We can go straight to Egypt now, where following weeks of anti-government protests, President Hosni Mubarak has been making a national address on state television. Mr Mubarak said he would continue to do his duty under the constitution until power was transferred to whoever won free and fair elections in September. He would seek to meet the demands of the protesters in a way that respected the constitution and ensure stability. Here's part of what he had to say translated by an interpreter.
"I put forward this vision, committed to my responsibility to get the country out of this very difficult situation, and I will carry on to win it, first one after the other, hour after the other, and looking forward for the support and the assistance of everyone who is eager for Egypt's safety and stability."
Our correspondent in Cairo Christian Fraser joins us now. He is still speaking, Christian, but what do you make of President Mubarak's remarks so far?
Well, I think it's certain that this is not what the people in Tahrir Square were expecting to see. It had been widely reported here and abroad today that President Mubarak would be making this speech and stepping aside for someone else to take control of the country, but instead, he's reaffirmed his commitment to carry on doing his responsibility, as he said, until a transfer of power is possible next September. He's expressed his plans to get out of the crisis, the economic crisis, and to implement the demands of the people. "We will do it with frankness and transparency," he said. And he praised the dialogue that has already taken place. He's set out a plan to go forward. There will be constitutional amendments, ad hoc legislative changes, he said, but it's certainly not what the people were expecting, and it remains to be seen tomorrow, Friday, the day of prayer, what they make of what they've seen from their president.
Christian Fraser in Cairo, thank you very much for that.
Don't forget you can get the very latest on the events in Egypt on our website. We've live updates at bbcnews.com.
Meanwhile, hundreds of thousands of protesters gathered in Cairo's Tahrir Square in expectation of hearing from President Mubarak after 17 days pressing for his resignation. The atmosphere was euphoric after an Egyptian army commander told protesters that all their demands would be met. But some are said to be concerned that the army could try to take power. Magdi Abdelhadi reports from Tahrir Square.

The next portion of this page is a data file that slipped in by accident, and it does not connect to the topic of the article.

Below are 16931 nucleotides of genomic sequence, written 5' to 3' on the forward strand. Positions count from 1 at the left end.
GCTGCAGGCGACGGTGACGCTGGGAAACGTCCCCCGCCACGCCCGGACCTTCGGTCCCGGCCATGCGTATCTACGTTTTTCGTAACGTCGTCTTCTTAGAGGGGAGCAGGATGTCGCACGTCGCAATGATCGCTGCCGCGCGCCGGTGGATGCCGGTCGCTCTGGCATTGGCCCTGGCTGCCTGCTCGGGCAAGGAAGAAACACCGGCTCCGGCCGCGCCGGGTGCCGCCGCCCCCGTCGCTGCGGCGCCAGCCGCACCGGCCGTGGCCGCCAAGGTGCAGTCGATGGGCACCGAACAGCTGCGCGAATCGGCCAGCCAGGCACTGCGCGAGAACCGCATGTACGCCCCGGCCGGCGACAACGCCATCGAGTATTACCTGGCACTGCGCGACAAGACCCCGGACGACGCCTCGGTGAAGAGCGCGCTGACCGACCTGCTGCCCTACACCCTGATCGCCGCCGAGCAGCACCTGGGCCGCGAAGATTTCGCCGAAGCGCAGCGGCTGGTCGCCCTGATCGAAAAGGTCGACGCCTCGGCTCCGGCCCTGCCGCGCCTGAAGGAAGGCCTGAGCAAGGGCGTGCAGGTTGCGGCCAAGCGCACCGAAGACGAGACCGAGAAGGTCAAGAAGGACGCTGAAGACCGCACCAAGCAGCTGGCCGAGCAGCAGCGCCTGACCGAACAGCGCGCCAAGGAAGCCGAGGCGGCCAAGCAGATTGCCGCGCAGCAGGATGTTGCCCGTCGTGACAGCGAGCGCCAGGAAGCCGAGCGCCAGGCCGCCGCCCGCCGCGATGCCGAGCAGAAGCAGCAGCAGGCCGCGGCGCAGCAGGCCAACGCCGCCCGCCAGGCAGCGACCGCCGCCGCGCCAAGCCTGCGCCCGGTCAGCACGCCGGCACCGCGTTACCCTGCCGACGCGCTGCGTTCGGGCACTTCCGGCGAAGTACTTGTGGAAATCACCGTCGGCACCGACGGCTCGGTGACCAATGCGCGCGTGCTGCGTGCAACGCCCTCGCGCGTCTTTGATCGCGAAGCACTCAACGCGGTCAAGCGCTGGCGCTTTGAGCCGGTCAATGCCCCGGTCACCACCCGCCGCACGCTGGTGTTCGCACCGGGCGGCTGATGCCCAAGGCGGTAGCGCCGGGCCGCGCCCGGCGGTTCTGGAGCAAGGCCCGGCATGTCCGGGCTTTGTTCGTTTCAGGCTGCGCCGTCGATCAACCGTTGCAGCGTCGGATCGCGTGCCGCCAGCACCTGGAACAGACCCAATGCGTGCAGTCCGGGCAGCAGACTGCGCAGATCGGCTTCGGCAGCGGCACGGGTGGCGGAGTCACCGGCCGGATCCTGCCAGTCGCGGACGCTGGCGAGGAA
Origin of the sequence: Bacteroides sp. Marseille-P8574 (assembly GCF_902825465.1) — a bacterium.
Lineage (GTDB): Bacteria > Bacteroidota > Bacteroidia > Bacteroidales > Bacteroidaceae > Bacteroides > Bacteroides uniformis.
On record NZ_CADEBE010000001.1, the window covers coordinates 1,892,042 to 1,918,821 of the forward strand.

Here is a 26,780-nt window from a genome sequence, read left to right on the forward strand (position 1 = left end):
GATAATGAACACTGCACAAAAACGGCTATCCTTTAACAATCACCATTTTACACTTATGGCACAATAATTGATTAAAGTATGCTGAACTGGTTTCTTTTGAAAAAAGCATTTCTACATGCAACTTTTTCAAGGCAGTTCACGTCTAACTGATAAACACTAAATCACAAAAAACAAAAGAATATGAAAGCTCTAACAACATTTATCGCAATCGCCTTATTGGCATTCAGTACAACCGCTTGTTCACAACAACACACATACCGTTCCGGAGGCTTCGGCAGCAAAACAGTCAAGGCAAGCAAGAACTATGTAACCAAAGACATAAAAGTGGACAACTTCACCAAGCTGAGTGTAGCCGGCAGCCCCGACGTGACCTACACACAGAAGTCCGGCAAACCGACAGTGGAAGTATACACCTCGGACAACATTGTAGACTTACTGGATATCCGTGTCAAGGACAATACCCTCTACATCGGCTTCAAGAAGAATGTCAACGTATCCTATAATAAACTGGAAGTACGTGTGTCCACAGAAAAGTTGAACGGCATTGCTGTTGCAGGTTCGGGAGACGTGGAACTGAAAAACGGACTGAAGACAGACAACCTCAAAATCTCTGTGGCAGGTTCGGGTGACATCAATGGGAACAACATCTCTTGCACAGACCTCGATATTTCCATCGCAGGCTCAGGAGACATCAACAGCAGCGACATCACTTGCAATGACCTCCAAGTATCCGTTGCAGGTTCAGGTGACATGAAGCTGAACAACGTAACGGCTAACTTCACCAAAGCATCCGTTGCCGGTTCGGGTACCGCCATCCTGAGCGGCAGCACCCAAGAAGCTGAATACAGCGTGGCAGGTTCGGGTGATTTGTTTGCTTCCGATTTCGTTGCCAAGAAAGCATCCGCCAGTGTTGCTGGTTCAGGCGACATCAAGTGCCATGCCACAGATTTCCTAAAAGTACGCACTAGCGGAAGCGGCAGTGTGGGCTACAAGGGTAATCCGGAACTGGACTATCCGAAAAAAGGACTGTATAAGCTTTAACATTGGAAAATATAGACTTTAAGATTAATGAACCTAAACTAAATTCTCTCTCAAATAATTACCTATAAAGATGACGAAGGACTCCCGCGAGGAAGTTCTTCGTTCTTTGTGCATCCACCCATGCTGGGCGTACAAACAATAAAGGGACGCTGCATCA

There's a huge crowd here. It's packed. The square is packed. Sometimes it's so difficult to move from one spot to the other. People dancing, chanting, they are happy. Clearly the people are delighted. They feel that they have had their way even if the army were to assume power. Some people here think the army is much better than Mubarak, but there are those who of course are worried that the army might mean military rule, so they've asked for democracy and said what the...instead of democracy they got a military rule.
World News from the BBC
MPs in Britain have voted by a margin of more than 10-1 in favour of keeping a complete ban on prisoners voting in elections. The result is seen as a rebuff to the European Court of Human Rights, which ruled six years ago the ban was illegal. The Attorney General Dominic Grieve said there would have to be a lengthy dialogue between the government and the European Court. The vote is not binding.
The President of South Africa, Jacob Zuma, says his government will set up a $1.2bn fund to create jobs in a country where more than one in five people are unemployed. In his annual state of the nation address, Mr Zuma said he was concerned that unemployment and poverty persisted despite 10 years of economic growth.
"While looking to the private sector in particular to help us create most of the jobs, government will certainly play its part. We are pleased to announce the establishment of a jobs fund of nine billion rand over the next three years to finance new job creation initiatives."
India and Pakistan have agreed to resume peace talks suspended since the Mumbai attacks in 2008, which India blamed on militants from Pakistan. In a joint statement, the nuclear-armed neighbours said they'd agreed to resume dialogue on all issues including the disputed region of Kashmir. They said Pakistan's foreign minister would visit India by July to review progress. A BBC correspondent in Delhi says mistrust between India and Pakistan remains huge.
And returning to our main story, we've just heard that Mr Mubarak said he would be transferring some of his powers to the vice president. That's our main news at the moment. President Mubarak has said he'll continue to do his duty under the constitution until power is transferred after elections in September.
More news on our website of course that's at bbc.com/news